Bugatti Type 57C Faux Cabriolet Charmaine

The Type 57 Bugatti, built from 1934 to 1939, was the most sophisticated and luxurious roadgoing model the celebrated French sports car company produced prior to World War II. Designed to compete with Delahaye and Delage, the Type 57’s development was heavily influenced by Jean Bugatti, son of “Le Patron” Ettore Bugatti and a brilliant design talent in his own right.

It was powered by a 3.3-liter, dual overhead camshaft straight 8 and built on two different high-performance chassis, one a standard version, and a lower one called the 57S (Sport). Eschewing hydraulics, Bugatti still persisted with his own highly-sophisticated, cable-actuated mechanical brakes. Available normally aspirated at first, and later with an optional Roots-type supercharger (57C) that ran at engine speeds and developed 3-to-4-psi boost, the Type 57 benefited from the finest factory coachwork, and was popular with coachbuilders.

Offered from late 1936 until the end of 1938, Series II Type 57s had rubber-mounted (as opposed to solid-mounted) engines, a reinforced chassis, a redesigned crankcase, and the camshafts and engine timing were up-rated. As 1939 began, Type 57s were built to Series III specifications with Lockheed-Bugatti hydraulic brakes and twin master cylinders. Alliquant interdependent hydraulic shock absorbers replaced the previous Hartford friction dampers and the self-adjusting De Ram units fitted to low-chassis 57S models.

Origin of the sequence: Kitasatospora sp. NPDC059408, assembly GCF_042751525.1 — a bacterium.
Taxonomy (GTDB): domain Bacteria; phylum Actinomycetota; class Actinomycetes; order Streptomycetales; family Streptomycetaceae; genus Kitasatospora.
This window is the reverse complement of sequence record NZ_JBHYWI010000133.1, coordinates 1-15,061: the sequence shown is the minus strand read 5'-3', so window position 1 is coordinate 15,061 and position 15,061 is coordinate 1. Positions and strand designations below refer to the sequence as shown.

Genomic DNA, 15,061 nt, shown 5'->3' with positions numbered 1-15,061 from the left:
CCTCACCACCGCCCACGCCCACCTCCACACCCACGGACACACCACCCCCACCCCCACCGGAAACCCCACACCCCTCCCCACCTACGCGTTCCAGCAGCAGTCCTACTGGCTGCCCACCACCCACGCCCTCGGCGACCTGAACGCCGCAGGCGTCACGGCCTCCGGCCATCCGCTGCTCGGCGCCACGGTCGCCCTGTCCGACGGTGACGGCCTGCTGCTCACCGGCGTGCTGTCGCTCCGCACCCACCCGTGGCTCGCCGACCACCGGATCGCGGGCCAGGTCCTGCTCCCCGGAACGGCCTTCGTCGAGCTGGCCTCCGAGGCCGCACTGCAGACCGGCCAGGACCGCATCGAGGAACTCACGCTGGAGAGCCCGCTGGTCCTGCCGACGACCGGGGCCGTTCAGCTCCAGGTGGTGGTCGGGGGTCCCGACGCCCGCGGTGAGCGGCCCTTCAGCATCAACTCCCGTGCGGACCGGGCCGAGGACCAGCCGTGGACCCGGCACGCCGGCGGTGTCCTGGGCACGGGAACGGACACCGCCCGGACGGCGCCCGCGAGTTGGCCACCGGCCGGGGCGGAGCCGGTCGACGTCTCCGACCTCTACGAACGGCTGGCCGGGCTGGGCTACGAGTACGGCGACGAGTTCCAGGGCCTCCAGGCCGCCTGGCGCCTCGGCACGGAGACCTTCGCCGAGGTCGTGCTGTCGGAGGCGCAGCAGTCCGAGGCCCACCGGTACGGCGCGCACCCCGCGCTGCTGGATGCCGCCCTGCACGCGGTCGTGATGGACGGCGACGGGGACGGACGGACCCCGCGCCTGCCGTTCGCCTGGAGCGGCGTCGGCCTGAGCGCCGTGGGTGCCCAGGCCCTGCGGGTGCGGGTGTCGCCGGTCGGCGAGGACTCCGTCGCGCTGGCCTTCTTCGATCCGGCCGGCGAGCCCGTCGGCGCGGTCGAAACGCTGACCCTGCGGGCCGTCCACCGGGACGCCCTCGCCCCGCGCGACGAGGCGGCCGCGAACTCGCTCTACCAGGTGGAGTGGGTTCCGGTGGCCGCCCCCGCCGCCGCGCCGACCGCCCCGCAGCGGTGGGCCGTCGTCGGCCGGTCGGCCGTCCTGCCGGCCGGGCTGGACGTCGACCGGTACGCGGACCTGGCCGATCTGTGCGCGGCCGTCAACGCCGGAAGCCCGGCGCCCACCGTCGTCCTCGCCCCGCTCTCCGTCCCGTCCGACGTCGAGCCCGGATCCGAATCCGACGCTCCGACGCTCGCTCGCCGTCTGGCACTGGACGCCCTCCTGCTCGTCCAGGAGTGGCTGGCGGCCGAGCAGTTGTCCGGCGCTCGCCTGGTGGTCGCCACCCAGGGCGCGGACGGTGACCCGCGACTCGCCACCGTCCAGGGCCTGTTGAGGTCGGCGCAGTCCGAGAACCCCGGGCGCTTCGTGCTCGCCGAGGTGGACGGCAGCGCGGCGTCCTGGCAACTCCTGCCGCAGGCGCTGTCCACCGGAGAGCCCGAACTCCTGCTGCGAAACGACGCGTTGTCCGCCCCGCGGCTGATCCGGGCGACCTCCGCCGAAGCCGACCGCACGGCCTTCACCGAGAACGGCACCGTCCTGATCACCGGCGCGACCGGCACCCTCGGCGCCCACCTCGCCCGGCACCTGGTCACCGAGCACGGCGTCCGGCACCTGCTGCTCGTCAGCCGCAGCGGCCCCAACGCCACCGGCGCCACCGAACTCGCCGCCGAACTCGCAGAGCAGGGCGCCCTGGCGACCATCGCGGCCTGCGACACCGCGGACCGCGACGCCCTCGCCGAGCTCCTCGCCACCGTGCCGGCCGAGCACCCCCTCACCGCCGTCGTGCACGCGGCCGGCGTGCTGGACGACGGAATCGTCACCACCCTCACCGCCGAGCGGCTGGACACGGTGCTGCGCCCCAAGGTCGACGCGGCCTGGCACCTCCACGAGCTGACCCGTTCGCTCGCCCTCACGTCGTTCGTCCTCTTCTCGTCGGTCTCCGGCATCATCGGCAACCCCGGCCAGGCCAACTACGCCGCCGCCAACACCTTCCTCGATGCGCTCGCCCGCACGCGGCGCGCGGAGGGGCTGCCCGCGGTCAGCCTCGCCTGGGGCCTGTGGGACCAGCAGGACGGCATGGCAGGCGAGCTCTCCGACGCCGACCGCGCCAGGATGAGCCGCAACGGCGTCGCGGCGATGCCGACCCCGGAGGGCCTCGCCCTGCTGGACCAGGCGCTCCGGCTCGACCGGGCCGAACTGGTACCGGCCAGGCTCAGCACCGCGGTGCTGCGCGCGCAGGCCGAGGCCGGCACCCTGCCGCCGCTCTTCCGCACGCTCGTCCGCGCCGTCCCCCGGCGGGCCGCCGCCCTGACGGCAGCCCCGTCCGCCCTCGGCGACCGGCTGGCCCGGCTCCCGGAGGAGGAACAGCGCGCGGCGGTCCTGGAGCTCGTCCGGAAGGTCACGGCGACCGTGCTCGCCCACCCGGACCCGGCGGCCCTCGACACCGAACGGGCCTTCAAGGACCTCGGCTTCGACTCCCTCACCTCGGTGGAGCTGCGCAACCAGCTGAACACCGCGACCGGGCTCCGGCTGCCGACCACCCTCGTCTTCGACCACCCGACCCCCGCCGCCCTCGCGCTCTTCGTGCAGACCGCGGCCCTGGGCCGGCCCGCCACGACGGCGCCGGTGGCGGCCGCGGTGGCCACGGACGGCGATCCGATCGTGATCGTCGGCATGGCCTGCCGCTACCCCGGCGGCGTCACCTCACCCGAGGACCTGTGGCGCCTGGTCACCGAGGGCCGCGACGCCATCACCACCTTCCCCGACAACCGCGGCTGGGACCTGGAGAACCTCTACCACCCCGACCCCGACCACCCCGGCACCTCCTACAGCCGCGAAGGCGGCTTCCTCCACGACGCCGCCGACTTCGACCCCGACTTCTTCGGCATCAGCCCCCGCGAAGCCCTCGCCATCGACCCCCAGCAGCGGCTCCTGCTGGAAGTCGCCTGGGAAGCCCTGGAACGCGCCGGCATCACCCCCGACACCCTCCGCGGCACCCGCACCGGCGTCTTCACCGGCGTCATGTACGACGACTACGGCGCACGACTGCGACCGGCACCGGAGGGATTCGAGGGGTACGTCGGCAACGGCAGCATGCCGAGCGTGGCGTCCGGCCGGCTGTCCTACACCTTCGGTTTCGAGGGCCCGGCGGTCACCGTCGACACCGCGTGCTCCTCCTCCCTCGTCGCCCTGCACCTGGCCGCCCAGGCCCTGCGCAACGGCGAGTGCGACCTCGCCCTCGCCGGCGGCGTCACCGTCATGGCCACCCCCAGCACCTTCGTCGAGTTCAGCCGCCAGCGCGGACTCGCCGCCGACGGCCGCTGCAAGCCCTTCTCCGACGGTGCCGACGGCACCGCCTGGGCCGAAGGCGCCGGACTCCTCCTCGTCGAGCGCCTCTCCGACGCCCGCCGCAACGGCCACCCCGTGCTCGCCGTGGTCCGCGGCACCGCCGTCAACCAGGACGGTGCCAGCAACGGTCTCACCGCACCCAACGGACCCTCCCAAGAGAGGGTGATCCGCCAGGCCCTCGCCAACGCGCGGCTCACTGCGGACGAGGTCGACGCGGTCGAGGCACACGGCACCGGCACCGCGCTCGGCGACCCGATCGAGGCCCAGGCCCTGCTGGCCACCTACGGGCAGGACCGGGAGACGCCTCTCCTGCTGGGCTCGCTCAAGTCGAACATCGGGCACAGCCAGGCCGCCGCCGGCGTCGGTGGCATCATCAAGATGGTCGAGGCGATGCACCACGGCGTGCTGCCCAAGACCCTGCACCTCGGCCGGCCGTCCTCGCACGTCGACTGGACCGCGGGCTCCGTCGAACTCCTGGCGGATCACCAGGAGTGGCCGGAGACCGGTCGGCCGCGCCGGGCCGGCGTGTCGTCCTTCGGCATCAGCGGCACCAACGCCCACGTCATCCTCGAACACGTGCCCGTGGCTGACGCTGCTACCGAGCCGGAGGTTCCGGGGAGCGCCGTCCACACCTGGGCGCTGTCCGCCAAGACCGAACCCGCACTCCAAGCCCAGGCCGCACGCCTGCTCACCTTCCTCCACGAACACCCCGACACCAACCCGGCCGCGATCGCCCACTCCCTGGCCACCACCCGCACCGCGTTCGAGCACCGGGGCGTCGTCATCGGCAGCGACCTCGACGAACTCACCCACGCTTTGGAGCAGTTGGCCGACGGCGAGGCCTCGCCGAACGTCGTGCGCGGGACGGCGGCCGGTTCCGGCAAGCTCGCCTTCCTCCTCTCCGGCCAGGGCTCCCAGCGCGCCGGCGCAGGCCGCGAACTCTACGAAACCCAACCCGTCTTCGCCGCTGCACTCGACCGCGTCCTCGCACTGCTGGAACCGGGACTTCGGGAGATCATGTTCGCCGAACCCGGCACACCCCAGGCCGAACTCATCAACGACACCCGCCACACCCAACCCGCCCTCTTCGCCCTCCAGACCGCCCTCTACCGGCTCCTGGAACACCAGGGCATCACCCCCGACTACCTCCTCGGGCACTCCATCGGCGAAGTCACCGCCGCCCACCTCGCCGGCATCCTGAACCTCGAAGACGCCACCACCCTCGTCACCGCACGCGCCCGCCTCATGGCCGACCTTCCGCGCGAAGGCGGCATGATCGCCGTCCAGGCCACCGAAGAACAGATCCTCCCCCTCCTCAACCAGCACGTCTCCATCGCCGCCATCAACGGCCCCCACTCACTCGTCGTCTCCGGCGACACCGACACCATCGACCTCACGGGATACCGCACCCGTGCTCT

The supercharged Type 57C engine developed 200 to 220 brake horsepower in its final form, and models with lighter coachwork could top 130 miles per hour, an extraordinary road performance for that era. In the late 1930s, the noted British racing driver and land speed record-setter, Sir Malcolm Campbell, called the Type 57, “...the best all-around super-sports car available” and insisted, “it is a car in a class by itself.”

This Type 57C, chassis no. 57787, was ordered by William P. Harges, a wealthy American living in England. A supercharged model, it was fitted with an elegant, one-of-a-kind custom body by British coachbuilders, James Young of Bromley, that was crafted to Rolls-Royce standards. It was delivered to Mr. Harges in March 1939 by the London Bugatti agent, Jack Barclay Ltd. This car was one of the last Bugattis to leave France before the Germans entered Paris.

A Faux Cabriolet (the roof does not fold), this Bugatti’s many intriguing features include a sliding sunroof, very thin windshield pillars for better visibility and more graceful lines, landau irons, dual enclosed side mounts (one is simulated and it contains a ‘hidden’ toolbox), illuminated vanities and folding picnic trays for the rear passengers, and a recessed tool tray. The rear seats resemble armchairs in a posh British men’s club, and the three-quarter top affords considerable privacy for rear seat occupants. The Bugatti’s chromed wire wheels accent its brilliant black finish. Chassis no. 57787 was given British registration number FXC66, which corresponds with its supercharged engine number: C66, and it retains those original British plates.

This car was auctioned off by RM Auctions in March of 2009 at the The Ritz-Carlton, Amelia Island, Florida and in October of 2009 at the Battersea Evolution, London.

200bhp, supercharged 3.3-liter dual overhead cam inline eight-cylinder engine, four-speed manual transmission, solid axle front suspension with twin transverse leaf springs, solid rear axle with semi-elliptic leaf springs, Alliquant telescopic shock absorbers, Bugatti-Lockheed four-wheel hydraulic brakes. Wheelbase: 130".

Source: RM Auctions

Bugatti Type 57C Faux Cabriolet Charmaine